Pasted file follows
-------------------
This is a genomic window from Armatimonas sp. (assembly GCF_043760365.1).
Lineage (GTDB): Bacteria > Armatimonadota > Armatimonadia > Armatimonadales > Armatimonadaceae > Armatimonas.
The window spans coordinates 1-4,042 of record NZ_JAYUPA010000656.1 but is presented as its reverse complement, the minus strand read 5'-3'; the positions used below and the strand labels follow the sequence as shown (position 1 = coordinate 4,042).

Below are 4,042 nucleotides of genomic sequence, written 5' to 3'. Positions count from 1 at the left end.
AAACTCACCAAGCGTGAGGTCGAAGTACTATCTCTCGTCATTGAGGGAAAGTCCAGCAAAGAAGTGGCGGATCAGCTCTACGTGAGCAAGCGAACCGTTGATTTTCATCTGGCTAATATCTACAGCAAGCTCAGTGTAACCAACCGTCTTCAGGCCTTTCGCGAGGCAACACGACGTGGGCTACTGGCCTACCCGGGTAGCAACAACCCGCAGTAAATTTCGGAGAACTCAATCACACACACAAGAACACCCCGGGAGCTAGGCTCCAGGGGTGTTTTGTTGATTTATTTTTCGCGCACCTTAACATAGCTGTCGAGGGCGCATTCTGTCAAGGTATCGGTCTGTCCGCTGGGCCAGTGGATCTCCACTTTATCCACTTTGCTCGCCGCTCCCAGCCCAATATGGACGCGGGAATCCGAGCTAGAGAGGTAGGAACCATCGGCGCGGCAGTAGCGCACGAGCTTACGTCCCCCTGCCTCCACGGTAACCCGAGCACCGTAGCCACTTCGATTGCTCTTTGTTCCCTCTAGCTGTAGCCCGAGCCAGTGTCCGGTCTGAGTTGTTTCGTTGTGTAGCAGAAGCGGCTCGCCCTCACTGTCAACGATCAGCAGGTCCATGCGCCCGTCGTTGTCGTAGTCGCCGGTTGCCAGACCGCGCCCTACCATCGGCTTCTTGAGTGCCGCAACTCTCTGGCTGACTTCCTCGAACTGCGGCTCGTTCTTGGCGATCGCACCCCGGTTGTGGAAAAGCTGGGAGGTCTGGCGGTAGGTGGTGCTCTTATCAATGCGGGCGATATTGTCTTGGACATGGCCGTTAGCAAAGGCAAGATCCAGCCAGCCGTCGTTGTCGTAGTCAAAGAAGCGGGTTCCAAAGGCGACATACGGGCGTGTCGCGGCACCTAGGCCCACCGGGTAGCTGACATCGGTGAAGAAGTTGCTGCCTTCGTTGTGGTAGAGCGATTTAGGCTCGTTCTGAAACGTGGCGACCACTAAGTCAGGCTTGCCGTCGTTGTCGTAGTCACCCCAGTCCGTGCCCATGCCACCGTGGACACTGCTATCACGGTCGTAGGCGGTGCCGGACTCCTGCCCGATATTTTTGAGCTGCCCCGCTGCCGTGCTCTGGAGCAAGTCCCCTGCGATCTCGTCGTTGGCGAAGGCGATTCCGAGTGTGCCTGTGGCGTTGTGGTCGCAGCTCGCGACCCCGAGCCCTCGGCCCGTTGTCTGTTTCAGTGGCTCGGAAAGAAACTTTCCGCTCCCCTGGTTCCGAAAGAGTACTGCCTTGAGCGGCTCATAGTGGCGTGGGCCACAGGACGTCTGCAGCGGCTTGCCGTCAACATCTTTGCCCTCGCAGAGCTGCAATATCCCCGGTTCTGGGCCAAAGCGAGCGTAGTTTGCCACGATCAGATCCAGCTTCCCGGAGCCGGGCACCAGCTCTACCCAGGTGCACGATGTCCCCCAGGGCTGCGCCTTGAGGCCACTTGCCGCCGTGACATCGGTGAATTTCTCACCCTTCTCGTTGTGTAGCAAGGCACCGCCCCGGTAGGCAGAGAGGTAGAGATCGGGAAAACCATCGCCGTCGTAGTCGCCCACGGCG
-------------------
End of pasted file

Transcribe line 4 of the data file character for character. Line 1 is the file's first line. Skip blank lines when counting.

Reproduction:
Below are 4,042 nucleotides of genomic sequence, written 5' to 3'. Positions count from 1 at the left end.